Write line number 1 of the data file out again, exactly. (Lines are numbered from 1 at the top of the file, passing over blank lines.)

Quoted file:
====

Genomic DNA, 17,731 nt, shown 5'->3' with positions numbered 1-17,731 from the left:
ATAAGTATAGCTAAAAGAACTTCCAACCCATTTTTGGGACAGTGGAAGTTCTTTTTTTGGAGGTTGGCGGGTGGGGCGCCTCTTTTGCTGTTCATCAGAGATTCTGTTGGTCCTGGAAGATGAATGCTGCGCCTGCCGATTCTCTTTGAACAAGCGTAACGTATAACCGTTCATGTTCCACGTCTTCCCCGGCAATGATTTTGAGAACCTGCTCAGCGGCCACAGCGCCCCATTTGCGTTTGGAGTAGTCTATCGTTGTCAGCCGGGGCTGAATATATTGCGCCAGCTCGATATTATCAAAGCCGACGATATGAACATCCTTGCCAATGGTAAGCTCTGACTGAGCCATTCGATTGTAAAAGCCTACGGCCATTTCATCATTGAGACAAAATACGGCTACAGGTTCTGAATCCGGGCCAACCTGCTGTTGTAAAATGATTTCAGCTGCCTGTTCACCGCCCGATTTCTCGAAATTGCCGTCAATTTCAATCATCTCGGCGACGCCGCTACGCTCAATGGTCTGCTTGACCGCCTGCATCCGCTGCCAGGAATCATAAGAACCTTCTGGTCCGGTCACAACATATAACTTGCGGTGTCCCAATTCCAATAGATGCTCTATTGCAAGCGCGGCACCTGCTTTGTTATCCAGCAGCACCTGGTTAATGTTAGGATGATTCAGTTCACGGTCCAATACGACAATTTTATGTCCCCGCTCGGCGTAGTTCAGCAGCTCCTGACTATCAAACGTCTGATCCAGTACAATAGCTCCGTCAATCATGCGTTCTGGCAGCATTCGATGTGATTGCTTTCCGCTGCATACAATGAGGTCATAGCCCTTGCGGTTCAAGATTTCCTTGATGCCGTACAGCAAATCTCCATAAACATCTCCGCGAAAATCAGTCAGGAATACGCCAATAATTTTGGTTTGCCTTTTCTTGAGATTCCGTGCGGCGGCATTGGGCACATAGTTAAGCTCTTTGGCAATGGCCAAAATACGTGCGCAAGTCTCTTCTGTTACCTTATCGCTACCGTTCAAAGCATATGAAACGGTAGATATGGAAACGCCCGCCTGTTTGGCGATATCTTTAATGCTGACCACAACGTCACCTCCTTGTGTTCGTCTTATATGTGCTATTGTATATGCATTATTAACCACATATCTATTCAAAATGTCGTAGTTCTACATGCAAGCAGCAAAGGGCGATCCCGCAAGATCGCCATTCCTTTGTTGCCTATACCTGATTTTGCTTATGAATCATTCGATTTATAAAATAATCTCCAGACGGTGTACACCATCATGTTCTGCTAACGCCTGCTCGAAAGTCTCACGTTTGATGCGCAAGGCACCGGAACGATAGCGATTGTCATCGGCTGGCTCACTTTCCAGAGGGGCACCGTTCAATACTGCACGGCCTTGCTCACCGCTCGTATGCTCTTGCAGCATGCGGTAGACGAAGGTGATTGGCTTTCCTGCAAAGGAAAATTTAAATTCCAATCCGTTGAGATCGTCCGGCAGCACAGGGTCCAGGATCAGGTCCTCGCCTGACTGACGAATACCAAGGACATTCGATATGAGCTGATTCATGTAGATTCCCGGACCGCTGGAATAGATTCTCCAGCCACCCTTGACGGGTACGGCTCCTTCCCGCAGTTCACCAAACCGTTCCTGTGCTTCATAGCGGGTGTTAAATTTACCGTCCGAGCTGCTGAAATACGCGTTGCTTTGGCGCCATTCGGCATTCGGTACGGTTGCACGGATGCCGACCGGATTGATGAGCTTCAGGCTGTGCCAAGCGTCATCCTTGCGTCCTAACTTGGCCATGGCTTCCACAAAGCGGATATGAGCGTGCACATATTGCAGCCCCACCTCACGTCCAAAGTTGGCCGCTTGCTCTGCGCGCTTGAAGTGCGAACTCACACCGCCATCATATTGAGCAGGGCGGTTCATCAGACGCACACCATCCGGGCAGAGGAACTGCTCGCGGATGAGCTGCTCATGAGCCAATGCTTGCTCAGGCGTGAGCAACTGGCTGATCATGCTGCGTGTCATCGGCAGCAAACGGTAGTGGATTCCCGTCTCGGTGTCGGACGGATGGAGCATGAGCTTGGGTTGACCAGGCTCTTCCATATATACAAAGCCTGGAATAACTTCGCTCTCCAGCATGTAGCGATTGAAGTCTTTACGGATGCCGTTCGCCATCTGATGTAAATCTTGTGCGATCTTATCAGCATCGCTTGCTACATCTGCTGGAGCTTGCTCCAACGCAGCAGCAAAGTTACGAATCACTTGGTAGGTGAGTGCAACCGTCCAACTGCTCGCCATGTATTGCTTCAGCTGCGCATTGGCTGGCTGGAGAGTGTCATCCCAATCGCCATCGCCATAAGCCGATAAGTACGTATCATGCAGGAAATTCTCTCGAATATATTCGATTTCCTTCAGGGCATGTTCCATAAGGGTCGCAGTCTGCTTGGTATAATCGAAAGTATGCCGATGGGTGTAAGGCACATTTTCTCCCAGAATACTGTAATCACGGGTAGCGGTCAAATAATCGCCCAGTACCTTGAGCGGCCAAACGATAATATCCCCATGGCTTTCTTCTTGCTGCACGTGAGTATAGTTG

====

Genomic DNA, 17,731 nt, shown 5'->3' with positions numbered 1-17,731 from the left: